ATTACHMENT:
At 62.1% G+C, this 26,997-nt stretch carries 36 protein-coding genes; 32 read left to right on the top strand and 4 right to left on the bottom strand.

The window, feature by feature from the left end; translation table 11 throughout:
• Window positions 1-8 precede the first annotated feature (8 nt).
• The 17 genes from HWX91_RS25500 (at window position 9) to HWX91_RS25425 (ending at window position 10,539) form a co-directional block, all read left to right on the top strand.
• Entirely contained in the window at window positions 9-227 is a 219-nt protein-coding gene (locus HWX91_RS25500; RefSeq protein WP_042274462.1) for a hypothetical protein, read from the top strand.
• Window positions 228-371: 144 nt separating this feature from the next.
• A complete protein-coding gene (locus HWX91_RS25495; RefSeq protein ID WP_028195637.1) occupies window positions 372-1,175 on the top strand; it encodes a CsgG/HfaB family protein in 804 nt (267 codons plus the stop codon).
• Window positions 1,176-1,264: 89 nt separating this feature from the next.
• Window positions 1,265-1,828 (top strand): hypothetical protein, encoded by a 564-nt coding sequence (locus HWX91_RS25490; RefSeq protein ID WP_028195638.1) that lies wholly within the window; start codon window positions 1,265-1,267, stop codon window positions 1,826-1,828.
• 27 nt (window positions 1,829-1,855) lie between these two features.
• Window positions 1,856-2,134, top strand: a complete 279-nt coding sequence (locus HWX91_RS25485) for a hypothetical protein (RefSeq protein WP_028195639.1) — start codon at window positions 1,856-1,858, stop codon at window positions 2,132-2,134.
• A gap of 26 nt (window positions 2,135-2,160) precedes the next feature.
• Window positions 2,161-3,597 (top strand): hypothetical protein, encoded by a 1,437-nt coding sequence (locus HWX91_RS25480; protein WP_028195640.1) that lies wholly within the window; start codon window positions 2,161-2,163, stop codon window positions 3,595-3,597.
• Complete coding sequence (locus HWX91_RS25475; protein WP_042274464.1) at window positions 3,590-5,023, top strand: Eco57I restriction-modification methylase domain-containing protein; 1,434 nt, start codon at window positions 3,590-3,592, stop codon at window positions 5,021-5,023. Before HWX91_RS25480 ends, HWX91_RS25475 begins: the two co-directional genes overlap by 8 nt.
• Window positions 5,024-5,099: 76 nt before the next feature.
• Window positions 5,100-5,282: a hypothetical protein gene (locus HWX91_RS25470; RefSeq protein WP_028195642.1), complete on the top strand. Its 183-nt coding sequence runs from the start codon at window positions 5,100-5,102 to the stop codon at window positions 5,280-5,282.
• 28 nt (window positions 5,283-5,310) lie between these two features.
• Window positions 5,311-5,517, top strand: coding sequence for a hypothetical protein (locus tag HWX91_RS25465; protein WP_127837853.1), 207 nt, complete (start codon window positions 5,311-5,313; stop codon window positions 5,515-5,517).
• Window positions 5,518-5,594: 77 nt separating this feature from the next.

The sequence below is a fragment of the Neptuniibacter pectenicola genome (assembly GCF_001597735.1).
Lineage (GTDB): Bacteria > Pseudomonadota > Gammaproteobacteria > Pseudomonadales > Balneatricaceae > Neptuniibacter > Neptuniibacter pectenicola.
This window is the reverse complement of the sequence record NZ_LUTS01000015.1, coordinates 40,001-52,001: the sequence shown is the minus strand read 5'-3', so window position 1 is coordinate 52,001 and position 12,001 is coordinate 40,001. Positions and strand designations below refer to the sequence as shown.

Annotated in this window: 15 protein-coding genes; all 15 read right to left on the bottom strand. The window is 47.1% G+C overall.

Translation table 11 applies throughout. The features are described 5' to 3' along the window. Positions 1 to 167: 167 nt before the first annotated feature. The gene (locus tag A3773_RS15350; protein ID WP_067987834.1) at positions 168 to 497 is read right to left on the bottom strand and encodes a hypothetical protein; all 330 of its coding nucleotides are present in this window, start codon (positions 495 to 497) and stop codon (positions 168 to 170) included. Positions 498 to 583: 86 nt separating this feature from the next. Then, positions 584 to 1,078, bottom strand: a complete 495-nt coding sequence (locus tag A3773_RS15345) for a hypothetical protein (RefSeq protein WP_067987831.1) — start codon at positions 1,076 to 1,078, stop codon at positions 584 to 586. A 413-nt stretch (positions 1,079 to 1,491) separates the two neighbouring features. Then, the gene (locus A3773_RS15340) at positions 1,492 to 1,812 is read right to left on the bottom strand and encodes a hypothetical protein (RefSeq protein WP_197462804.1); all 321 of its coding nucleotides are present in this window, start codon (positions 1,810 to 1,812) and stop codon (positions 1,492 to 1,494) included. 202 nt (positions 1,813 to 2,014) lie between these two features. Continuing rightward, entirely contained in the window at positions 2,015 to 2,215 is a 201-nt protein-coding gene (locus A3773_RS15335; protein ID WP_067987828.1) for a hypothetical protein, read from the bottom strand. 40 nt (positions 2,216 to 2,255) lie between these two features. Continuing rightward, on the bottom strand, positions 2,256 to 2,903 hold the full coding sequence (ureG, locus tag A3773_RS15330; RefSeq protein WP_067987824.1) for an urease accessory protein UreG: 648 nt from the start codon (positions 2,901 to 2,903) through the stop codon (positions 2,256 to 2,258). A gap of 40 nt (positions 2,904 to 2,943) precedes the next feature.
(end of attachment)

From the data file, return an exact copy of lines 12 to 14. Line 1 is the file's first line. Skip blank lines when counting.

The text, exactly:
• A gap of 26 nt (window positions 2,135-2,160) precedes the next feature.
• Window positions 2,161-3,597 (top strand): hypothetical protein, encoded by a 1,437-nt coding sequence (locus HWX91_RS25480; protein WP_028195640.1) that lies wholly within the window; start codon window positions 2,161-2,163, stop codon window positions 3,595-3,597.
• Complete coding sequence (locus HWX91_RS25475; protein WP_042274464.1) at window positions 3,590-5,023, top strand: Eco57I restriction-modification methylase domain-containing protein; 1,434 nt, start codon at window positions 3,590-3,592, stop codon at window positions 5,021-5,023. Before HWX91_RS25480 ends, HWX91_RS25475 begins: the two co-directional genes overlap by 8 nt.